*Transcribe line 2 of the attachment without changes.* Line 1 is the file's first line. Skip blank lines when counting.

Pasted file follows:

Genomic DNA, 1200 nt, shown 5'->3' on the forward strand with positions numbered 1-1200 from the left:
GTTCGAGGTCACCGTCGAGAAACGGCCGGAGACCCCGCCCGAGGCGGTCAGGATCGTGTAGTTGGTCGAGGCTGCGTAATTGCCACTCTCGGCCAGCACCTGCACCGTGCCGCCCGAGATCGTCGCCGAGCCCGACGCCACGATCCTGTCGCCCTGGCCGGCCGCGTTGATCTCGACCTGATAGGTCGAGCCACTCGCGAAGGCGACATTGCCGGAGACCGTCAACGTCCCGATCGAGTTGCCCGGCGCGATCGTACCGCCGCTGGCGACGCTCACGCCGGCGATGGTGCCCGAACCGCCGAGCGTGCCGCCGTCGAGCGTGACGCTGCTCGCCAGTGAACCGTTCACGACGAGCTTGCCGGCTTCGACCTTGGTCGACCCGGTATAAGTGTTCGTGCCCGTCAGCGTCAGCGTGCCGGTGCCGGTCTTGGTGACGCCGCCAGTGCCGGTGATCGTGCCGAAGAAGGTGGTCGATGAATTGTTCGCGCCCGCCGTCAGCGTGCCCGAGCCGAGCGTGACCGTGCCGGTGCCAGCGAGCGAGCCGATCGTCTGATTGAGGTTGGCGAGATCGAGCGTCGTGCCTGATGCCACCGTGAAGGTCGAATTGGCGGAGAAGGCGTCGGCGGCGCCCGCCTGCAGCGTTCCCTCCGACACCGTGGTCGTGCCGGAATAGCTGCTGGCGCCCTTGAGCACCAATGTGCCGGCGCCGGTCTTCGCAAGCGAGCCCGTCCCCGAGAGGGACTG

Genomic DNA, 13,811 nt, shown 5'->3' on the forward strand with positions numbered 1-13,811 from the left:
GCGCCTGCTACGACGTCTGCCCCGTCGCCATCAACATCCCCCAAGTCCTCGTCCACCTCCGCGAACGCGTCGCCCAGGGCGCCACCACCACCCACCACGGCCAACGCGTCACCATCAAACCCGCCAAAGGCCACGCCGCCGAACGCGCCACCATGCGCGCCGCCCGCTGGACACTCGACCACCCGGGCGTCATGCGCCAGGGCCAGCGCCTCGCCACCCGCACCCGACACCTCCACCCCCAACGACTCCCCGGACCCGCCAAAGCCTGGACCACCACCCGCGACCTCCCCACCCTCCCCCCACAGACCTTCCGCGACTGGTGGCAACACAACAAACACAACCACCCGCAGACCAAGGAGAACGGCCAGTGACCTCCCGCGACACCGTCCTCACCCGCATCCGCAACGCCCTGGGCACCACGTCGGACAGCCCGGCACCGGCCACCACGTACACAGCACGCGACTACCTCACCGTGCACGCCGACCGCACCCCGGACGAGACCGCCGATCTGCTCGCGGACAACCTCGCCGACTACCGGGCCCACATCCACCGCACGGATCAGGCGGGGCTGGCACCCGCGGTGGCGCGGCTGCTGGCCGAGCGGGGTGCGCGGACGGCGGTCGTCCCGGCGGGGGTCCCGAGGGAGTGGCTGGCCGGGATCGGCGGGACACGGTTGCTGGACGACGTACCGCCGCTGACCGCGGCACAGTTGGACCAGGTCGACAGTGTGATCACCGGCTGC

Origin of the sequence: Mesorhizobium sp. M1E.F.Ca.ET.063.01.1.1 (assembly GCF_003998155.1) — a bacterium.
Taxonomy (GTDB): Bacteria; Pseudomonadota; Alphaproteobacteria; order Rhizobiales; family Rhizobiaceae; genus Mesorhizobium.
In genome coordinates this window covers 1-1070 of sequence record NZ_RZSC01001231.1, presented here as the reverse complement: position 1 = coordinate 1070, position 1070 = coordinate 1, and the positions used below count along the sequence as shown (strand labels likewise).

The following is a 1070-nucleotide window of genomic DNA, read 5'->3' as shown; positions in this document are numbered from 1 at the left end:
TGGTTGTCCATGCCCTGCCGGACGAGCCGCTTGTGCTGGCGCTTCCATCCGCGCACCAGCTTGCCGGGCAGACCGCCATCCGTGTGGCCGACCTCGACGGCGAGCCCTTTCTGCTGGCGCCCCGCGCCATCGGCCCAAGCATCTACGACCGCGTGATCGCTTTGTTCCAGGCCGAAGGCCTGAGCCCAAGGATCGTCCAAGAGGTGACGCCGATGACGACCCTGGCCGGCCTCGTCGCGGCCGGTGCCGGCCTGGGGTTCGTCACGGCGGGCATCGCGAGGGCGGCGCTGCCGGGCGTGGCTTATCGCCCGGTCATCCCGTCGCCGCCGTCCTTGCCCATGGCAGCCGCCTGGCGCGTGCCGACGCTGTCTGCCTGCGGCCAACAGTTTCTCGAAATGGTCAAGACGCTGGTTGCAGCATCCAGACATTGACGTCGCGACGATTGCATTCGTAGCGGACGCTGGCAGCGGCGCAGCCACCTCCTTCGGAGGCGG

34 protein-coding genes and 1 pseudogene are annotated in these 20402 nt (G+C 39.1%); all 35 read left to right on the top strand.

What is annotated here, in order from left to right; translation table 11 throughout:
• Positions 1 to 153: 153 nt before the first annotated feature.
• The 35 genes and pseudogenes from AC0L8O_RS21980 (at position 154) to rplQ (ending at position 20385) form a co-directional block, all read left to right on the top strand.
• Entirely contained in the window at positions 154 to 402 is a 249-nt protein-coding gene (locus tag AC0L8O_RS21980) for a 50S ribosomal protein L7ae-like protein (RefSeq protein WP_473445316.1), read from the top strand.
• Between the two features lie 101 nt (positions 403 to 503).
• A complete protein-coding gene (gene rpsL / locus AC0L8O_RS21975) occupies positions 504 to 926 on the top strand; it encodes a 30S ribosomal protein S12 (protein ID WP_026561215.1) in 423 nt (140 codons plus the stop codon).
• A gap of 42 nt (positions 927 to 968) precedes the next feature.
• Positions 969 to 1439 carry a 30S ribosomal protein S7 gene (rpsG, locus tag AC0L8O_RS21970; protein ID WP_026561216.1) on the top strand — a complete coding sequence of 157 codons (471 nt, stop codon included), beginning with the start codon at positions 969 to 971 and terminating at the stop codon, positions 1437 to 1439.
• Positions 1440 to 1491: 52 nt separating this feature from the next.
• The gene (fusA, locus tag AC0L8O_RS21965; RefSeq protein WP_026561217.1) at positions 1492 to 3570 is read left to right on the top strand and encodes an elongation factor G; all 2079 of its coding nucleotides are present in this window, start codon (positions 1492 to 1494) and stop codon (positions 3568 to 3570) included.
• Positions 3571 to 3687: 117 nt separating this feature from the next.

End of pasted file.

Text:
GTTCGAGGTCACCGTCGAGAAACGGCCGGAGACCCCGCCCGAGGCGGTCAGGATCGTGTAGTTGGTCGAGGCTGCGTAATTGCCACTCTCGGCCAGCACCTGCACCGTGCCGCCCGAGATCGTCGCCGAGCCCGACGCCACGATCCTGTCGCCCTGGCCGGCCGCGTTGATCTCGACCTGATAGGTCGAGCCACTCGCGAAGGCGACATTGCCGGAGACCGTCAACGTCCCGATCGAGTTGCCCGGCGCGATCGTACCGCCGCTGGCGACGCTCACGCCGGCGATGGTGCCCGAACCGCCGAGCGTGCCGCCGTCGAGCGTGACGCTGCTCGCCAGTGAACCGTTCACGACGAGCTTGCCGGCTTCGACCTTGGTCGACCCGGTATAAGTGTTCGTGCCCGTCAGCGTCAGCGTGCCGGTGCCGGTCTTGGTGACGCCGCCAGTGCCGGTGATCGTGCCGAAGAAGGTGGTCGATGAATTGTTCGCGCCCGCCGTCAGCGTGCCCGAGCCGAGCGTGACCGTGCCGGTGCCAGCGAGCGAGCCGATCGTCTGATTGAGGTTGGCGAGATCGAGCGTCGTGCCTGATGCCACCGTGAAGGTCGAATTGGCGGAGAAGGCGTCGGCGGCGCCCGCCTGCAGCGTTCCCTCCGACACCGTGGTCGTGCCGGAATAGCTGCTGGCGCCCTTGAGCACCAATGTGCCGGCGCCGGTCTTCGCAAGCGAGCCCGTCCCCGAGAGGGACTG